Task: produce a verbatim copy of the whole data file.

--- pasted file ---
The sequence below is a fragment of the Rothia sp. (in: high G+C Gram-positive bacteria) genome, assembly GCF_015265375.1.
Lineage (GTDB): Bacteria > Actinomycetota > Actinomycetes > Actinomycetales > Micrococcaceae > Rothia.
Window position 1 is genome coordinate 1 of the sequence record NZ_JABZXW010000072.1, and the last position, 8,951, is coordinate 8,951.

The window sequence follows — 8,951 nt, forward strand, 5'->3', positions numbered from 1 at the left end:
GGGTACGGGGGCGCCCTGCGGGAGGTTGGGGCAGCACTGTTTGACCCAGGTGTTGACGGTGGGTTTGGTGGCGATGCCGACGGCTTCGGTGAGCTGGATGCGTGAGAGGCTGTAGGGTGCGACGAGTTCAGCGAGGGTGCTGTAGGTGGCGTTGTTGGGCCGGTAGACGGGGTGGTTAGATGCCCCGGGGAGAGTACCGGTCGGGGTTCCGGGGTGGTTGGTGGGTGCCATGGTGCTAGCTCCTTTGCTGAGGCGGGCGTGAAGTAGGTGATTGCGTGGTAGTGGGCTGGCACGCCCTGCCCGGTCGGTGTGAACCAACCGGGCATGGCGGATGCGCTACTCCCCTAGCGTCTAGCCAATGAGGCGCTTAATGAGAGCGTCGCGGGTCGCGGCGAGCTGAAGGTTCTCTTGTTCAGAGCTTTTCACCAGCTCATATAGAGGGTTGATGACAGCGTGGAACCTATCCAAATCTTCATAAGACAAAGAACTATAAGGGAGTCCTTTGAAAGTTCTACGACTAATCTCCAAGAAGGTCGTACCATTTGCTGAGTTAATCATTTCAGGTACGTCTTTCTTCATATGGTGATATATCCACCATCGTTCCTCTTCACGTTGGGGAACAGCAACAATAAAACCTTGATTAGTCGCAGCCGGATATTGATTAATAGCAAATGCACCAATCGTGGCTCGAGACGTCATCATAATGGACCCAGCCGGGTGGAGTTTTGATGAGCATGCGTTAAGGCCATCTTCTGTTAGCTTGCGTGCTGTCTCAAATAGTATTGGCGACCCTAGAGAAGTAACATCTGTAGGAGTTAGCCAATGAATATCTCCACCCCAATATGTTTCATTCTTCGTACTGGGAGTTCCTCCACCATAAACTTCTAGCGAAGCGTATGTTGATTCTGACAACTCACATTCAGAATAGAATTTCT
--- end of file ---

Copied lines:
The sequence below is a fragment of the Rothia sp. (in: high G+C Gram-positive bacteria) genome, assembly GCF_015265375.1.
Lineage (GTDB): Bacteria > Actinomycetota > Actinomycetes > Actinomycetales > Micrococcaceae > Rothia.
Window position 1 is genome coordinate 1 of the sequence record NZ_JABZXW010000072.1, and the last position, 8,951, is coordinate 8,951.

The window sequence follows — 8,951 nt, forward strand, 5'->3', positions numbered from 1 at the left end:
GGGTACGGGGGCGCCCTGCGGGAGGTTGGGGCAGCACTGTTTGACCCAGGTGTTGACGGTGGGTTTGGTGGCGATGCCGACGGCTTCGGTGAGCTGGATGCGTGAGAGGCTGTAGGGTGCGACGAGTTCAGCGAGGGTGCTGTAGGTGGCGTTGTTGGGCCGGTAGACGGGGTGGTTAGATGCCCCGGGGAGAGTACCGGTCGGGGTTCCGGGGTGGTTGGTGGGTGCCATGGTGCTAGCTCCTTTGCTGAGGCGGGCGTGAAGTAGGTGATTGCGTGGTAGTGGGCTGGCACGCCCTGCCCGGTCGGTGTGAACCAACCGGGCATGGCGGATGCGCTACTCCCCTAGCGTCTAGCCAATGAGGCGCTTAATGAGAGCGTCGCGGGTCGCGGCGAGCTGAAGGTTCTCTTGTTCAGAGCTTTTCACCAGCTCATATAGAGGGTTGATGACAGCGTGGAACCTATCCAAATCTTCATAAGACAAAGAACTATAAGGGAGTCCTTTGAAAGTTCTACGACTAATCTCCAAGAAGGTCGTACCATTTGCTGAGTTAATCATTTCAGGTACGTCTTTCTTCATATGGTGATATATCCACCATCGTTCCTCTTCACGTTGGGGAACAGCAACAATAAAACCTTGATTAGTCGCAGCCGGATATTGATTAATAGCAAATGCACCAATCGTGGCTCGAGACGTCATCATAATGGACCCAGCCGGGTGGAGTTTTGATGAGCATGCGTTAAGGCCATCTTCTGTTAGCTTGCGTGCTGTCTCAAATAGTATTGGCGACCCTAGAGAAGTAACATCTGTAGGAGTTAGCCAATGAATATCTCCACCCCAATATGTTTCATTCTTCGTACTGGGAGTTCCTCCACCATAAACTTCTAGCGAAGCGTATGTTGATTCTGACAACTCACATTCAGAATAGAATTTCT